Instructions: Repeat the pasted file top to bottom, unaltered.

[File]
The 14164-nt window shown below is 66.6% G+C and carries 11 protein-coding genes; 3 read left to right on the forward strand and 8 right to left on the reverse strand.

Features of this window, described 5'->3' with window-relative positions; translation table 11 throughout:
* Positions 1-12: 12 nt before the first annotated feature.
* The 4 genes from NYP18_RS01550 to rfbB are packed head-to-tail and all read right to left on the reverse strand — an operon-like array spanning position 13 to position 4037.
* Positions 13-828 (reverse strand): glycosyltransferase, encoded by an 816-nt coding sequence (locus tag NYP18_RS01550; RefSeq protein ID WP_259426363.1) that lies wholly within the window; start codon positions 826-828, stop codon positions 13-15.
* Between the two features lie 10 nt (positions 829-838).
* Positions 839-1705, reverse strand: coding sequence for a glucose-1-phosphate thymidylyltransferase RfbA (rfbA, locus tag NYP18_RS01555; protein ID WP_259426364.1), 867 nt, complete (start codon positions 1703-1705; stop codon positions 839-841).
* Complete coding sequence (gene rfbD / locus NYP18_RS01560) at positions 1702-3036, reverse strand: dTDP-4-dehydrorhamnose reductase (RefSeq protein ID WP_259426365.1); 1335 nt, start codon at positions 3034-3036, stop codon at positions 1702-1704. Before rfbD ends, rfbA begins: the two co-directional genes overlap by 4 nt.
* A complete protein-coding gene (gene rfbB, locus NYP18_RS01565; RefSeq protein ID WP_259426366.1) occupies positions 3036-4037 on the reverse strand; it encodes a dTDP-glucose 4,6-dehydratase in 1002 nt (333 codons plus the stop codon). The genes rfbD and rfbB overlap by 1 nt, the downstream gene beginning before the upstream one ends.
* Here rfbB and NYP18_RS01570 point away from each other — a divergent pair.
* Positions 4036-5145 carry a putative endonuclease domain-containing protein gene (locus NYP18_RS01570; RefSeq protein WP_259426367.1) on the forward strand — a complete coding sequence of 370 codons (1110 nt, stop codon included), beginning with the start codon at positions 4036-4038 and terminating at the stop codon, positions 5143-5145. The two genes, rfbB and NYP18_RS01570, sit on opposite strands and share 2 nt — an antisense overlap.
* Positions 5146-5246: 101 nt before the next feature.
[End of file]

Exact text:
The 14164-nt window shown below is 66.6% G+C and carries 11 protein-coding genes; 3 read left to right on the forward strand and 8 right to left on the reverse strand.

Features of this window, described 5'->3' with window-relative positions; translation table 11 throughout:
* Positions 1-12: 12 nt before the first annotated feature.
* The 4 genes from NYP18_RS01550 to rfbB are packed head-to-tail and all read right to left on the reverse strand — an operon-like array spanning position 13 to position 4037.
* Positions 13-828 (reverse strand): glycosyltransferase, encoded by an 816-nt coding sequence (locus tag NYP18_RS01550; RefSeq protein ID WP_259426363.1) that lies wholly within the window; start codon positions 826-828, stop codon positions 13-15.
* Between the two features lie 10 nt (positions 829-838).
* Positions 839-1705, reverse strand: coding sequence for a glucose-1-phosphate thymidylyltransferase RfbA (rfbA, locus tag NYP18_RS01555; protein ID WP_259426364.1), 867 nt, complete (start codon positions 1703-1705; stop codon positions 839-841).
* Complete coding sequence (gene rfbD / locus NYP18_RS01560) at positions 1702-3036, reverse strand: dTDP-4-dehydrorhamnose reductase (RefSeq protein ID WP_259426365.1); 1335 nt, start codon at positions 3034-3036, stop codon at positions 1702-1704. Before rfbD ends, rfbA begins: the two co-directional genes overlap by 4 nt.
* A complete protein-coding gene (gene rfbB, locus NYP18_RS01565; RefSeq protein ID WP_259426366.1) occupies positions 3036-4037 on the reverse strand; it encodes a dTDP-glucose 4,6-dehydratase in 1002 nt (333 codons plus the stop codon). The genes rfbD and rfbB overlap by 1 nt, the downstream gene beginning before the upstream one ends.
* Here rfbB and NYP18_RS01570 point away from each other — a divergent pair.
* Positions 4036-5145 carry a putative endonuclease domain-containing protein gene (locus NYP18_RS01570; RefSeq protein WP_259426367.1) on the forward strand — a complete coding sequence of 370 codons (1110 nt, stop codon included), beginning with the start codon at positions 4036-4038 and terminating at the stop codon, positions 5143-5145. The two genes, rfbB and NYP18_RS01570, sit on opposite strands and share 2 nt — an antisense overlap.
* Positions 5146-5246: 101 nt before the next feature.